Psalm 106:40-48; 1 Samuel 3,4; Luke 24:13-27

Psalm 106:40-48: Writing from exile himself, the psalmist reminds his listeners that this is not the first time that God “gave them into the hand of nations, / their haters ruled over them. /And their enemies oppressed them, /and they were subject to their power.” (40, 41) And it was their fault, not God’s: “they rebelled against His counsel /and were brought low through their misdeeds.” (42)

But we should never give hope, he writes, because in the very next verse, God “saw when they were in straits, / when He heard their song of prayer. / And He recalled for them His pact, / relented through his many kindnesses.” (43, 44)

Thus, the endless cycle of sin and falling away and then God’s inevitable rescue. This of course was the basic reality of the Old Covenant. Under the terms of the New Covenant established through Jesus Christ, God does not punish us for our misdeeds; their consequences are in themselves sufficient punishment. Through the grace of Jesus Christ we are saved once and for all, and we can say with the psalmist, we “acclaim Your holy name and to glory in Your praise.” (46)

1 Samuel 3,4: Samuel, living at Eli’s house, hears a voice in the night. He keeps thinking it is Eli, but Eli figures out it must be God talking, and advises Samuel to say, ““Go, lie down; and if he calls you, you shall say, ‘Speak, Lord, for your servant is listening.’” (3:9). The next time Samuel hears the voice he replies as instructed. God, “who is standing before him,” says ““See, I am about to do something in Israel that will make both ears of anyone who hears of it tingle.” (3:12) Specifically, God is going to punish Eli because he allowed his sons to run amok.

So, when I hear someone say, “What is God saying to you and what are you going to do about it?” I wish God would speak to me with the singular clarity that he spoke to Samuel. But then I think of the content of God’s very clear message that was spoken in Samuel’s bedroom.  The voice of God is not necessarily going to deliver happy news.

Indeed, as the next chapter reveals, very bad things can happen. Israel brings the Ark itself to the battle, doubtless thinking it would cast some sort of magic spell and defeat the Philistines. But God has other plans, and the presence of the Ark, while at first discouraging the Philistines, “Woe to us! Who can deliver us from the power of these mighty gods?” (4:8) then ends up encouraging Israel’s enemy to fight hard and “The ark of God was captured; and the two sons of Eli, Hophni and Phinehas, died.” (4:11) The lesson is clear: blithe assumptions about what God is or is not going to do are extremely risky.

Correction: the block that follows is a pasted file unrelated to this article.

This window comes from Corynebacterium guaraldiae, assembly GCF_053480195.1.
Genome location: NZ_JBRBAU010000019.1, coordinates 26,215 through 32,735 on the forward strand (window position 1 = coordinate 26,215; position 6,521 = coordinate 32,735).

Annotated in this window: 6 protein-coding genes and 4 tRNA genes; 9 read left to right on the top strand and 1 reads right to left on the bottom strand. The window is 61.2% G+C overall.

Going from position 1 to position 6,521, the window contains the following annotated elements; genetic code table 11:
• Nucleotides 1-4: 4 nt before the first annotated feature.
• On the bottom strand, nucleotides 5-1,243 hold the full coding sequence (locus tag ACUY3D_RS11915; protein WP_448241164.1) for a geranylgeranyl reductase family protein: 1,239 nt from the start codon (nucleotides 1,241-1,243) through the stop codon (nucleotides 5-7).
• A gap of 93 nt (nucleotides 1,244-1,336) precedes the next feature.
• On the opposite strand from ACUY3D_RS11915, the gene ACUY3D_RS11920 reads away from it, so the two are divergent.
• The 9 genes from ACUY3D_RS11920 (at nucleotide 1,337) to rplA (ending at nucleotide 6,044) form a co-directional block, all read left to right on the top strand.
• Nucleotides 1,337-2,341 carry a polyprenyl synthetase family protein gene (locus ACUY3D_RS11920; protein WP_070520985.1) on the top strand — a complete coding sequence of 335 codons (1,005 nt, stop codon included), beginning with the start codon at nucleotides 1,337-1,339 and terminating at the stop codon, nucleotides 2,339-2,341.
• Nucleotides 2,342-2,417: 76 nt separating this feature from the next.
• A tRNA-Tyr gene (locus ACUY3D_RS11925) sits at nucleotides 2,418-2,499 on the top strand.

A messenger brings the bad news about his sons and the Ark to Eli who can bear the news of the death of his two sons; he knew they had sinned. But when he hears that the Ark is lost, “Eli fell over backward from his seat by the side of the gate; and his neck was broken and he died, for he was an old man, and heavy.” (4:18) And the pregnant but newly-widowed wife of Phineas goes into labor and gives birth to a son who receives perhaps the saddest name of all: “Ichabod, meaning, “The glory has departed from Israel,” (4:21)  I think the story of Ohineas’ wife is included because the authors wish to make a point that sin’s consequences–here Eli’s sin–impact far more people than just the sinner.

Luke 24:13-27: The risen Jesus–comes alongside the Emmaus walkers, who famously do not recognize him until the very end. I’m struck by the parallels of this encounter with the story of the young Samuel finally hearing the voice of God, whom he did not recognize three times earlier. I think both Samuel and Emmaus teach us that God operates subtly and requires a great deal of discernment on our part. That’s why I tend to be suspicious of people who announce, “I heard God speaking to me.” without at some point shortly thereafter admitting that God’s voice was difficult to hear amidst all the noise of life. Or that God spoke several times before He was recognized by the listener.

This is not to deny the reality of God speaking, but I guess I’m in the “still, small voice” camp. God rarely, if ever, will come to us as single, dramatic theophany, but as with Samuel and the walkers on the road, several times, usually very quietly. I think this process of slow recognition is an essential part of the process of listening–and discerning–God’s words to us.

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